Precisely because we cannot escape our personalities, we are not open-ended, free, and able to live our dreams in Leigh's world. We cannot be or do anything we imagine. We are not infinite in possibility, but fundamentally limited and constrained. Leigh's characters have particular identities which stand between them and their visions of themselves. They are not open-ended, but tangled up backward into their past (their social background, upbringing, personality, and memories), forward into their future (their obligations and responsibilities), and outward into everything around them (their job, family, and personal forms of expression). Leigh characters are particular individuals, grounded in specific sets of circumstances, mannerisms, ways of talking (including the specific, local accents that drive many American viewers up a wall in Four Days in July, for example), and ways of knowing that they can never escape. Each has distinctive pacings, rhythms, memories, and physical attributes. There is no realm of thought, feeling, and intention free of these contingencies. There is no realm of ideas, feelings, or intentions that is not inflected by what we are. Contrary to Isabel's dream, there is no realm of consciousness that is sprung free from social contingency and psychological particularity. We and all of our expressions are fundamentally mediated and compromised. That acknowledgment of our limitations is what American viewers can find depressing about Leigh's work. His characters' expressive possibilities are radically constrained. They can never be anything other than what they are.

Leigh, like Merle, tells us that though we may dream in the subjunctive, we must live in the indicative. Ideals can only be expressed in compromised, imperfect, unideal forms. But that is not a situation to be regretted, according to Leigh—or Merle. It is a stimulation to creative performance within the limits that contain us. Trevor can never be other than Trevor in all of his goofy, clumsy imperfection, but he can be the most sensitive, responsible, interesting Trevor possible. Colin will never be able imaginatively to leap outside his own limitations (or even to imagine this possibility as Isabel does), but he can work within them. Shirley and Wendy cannot escape the families of relationships that hedge them round. They must work with what they have—as Leigh does as a director—working within the limits of the personalities and expressive possibilities of the particular individuals available.

The specificity of the characterizations and the performances is critical to the meaning of Leigh's work. These characters cannot be anything because they are so clearly something. Character sets an absolute limit on what each can be and do. Sylvia, Peter, Gloria, Keith, Beverly, Shirley, and Wendy can never be fundamentally different from what they are, even if they wanted to be (which they don't). While Isabel and Hollywood films devote themselves to the idea of escaping the inherent limits of character, such a concept is meaningless in Leigh's work. Leigh's characters have "character" in the root sense of the word. Their figures are more or less permanently etched in a hard surface. Characters in American movies might, in contrast, be said to have "personality"—in the sense of the word that is applied to the host of a television game show: a superficial, ephemeral congeries of attributes. In the latter case, identity is malleable; in the former, it is fixed. Leigh's figures can never escape what they are. They are locked in emotional and intellectual boxes they can never get out of. They must be themselves—which would be a terrible limitation if they did not have extremely complex and creative selves to be.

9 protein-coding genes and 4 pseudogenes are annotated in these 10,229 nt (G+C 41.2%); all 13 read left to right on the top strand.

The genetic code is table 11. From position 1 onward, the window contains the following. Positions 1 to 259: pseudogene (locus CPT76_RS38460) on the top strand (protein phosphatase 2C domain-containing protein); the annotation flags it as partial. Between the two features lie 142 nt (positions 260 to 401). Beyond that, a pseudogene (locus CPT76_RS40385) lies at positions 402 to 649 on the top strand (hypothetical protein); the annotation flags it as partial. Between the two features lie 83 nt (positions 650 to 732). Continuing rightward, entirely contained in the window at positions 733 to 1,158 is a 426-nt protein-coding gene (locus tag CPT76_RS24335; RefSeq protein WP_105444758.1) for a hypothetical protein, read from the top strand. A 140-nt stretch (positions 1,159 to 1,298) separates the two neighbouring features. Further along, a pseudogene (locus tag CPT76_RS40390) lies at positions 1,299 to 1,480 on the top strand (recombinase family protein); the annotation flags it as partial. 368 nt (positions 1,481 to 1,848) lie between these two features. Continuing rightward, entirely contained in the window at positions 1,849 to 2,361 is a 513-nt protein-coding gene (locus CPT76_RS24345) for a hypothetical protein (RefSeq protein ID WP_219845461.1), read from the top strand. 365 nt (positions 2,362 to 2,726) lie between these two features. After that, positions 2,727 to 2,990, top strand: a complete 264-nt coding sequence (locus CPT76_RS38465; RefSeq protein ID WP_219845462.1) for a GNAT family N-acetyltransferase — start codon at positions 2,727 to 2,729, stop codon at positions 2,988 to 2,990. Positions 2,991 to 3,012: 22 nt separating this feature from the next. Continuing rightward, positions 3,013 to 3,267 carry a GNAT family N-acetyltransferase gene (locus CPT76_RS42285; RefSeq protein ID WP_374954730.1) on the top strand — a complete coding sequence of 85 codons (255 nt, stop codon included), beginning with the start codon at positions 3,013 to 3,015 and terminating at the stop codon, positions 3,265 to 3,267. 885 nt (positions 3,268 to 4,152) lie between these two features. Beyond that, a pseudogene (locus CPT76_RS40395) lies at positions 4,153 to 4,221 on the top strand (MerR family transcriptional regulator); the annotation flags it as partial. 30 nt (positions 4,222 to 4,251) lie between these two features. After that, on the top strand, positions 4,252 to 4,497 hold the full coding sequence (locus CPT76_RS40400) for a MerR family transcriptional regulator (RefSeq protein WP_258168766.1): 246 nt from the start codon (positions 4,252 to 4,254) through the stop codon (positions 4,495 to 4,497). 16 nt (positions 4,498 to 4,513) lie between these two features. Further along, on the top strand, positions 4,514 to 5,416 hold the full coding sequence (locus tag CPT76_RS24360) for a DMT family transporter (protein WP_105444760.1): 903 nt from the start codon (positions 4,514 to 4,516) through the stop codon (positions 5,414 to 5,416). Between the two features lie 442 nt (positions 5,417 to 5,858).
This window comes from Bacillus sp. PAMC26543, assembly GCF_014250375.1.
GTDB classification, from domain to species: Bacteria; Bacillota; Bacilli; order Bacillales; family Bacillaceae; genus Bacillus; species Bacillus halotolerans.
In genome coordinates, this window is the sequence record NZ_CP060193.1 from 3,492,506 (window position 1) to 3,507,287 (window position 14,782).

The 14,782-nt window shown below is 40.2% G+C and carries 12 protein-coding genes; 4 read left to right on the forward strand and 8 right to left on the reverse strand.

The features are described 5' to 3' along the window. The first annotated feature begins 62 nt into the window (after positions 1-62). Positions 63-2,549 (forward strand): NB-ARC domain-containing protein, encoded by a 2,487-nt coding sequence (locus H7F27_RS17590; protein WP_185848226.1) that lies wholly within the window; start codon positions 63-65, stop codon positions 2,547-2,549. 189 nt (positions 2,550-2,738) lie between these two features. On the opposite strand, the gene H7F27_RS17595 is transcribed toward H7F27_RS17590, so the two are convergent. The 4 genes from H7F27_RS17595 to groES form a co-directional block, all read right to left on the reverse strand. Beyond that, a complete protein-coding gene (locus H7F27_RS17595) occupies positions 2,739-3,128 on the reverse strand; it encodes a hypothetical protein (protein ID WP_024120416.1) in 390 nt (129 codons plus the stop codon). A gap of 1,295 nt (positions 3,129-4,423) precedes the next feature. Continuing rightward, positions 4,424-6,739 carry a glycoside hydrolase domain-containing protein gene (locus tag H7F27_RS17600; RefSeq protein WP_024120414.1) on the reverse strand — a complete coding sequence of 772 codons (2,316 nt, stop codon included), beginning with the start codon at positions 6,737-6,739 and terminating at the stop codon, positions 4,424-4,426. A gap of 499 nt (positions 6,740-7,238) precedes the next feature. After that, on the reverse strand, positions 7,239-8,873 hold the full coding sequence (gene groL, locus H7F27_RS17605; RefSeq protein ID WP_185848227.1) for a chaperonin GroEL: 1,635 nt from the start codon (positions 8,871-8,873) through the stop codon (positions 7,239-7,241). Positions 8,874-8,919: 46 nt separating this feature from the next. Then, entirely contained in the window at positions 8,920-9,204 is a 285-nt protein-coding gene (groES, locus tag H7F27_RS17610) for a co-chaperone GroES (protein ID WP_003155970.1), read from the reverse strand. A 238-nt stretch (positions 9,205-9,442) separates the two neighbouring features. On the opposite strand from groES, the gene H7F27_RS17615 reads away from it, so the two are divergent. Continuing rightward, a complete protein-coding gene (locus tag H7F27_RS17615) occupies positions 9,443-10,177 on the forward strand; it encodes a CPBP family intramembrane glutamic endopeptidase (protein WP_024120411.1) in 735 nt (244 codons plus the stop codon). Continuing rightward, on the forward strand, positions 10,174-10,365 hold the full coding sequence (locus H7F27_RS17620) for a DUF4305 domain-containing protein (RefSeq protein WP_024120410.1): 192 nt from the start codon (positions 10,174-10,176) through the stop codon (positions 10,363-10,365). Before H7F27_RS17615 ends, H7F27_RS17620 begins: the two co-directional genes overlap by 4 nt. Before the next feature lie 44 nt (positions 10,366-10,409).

Leigh's work dramatizes the individual's capacities of creative performance within inescapable limitations. His characters can't ever melt and swoon into a cloud of possibility the way Isabel Archer can; they can't transcend the social forms of expression that define them. There is no unconditioned realm of consciousness into which they can withdraw. Like ballerinas, they cannot leap outside the music that both energizes and constrains their performances. They must find a way to express themselves, uniquely and creatively, within social and psychological forms and structures that inexorably limit who they are and what they can say and do.

For more discussions of Leigh's work, see the Mike Leigh pages in the Independent Film Section of the site, or click here.

This page only contains excerpts and selected passages from Ray Carney's writing. To obtain the complete text as well as the complete texts of many pieces that are not included on the web site, click here.

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© Text Copyright 2003 by Ray Carney. All rights reserved. May not be reprinted without written permission of the author.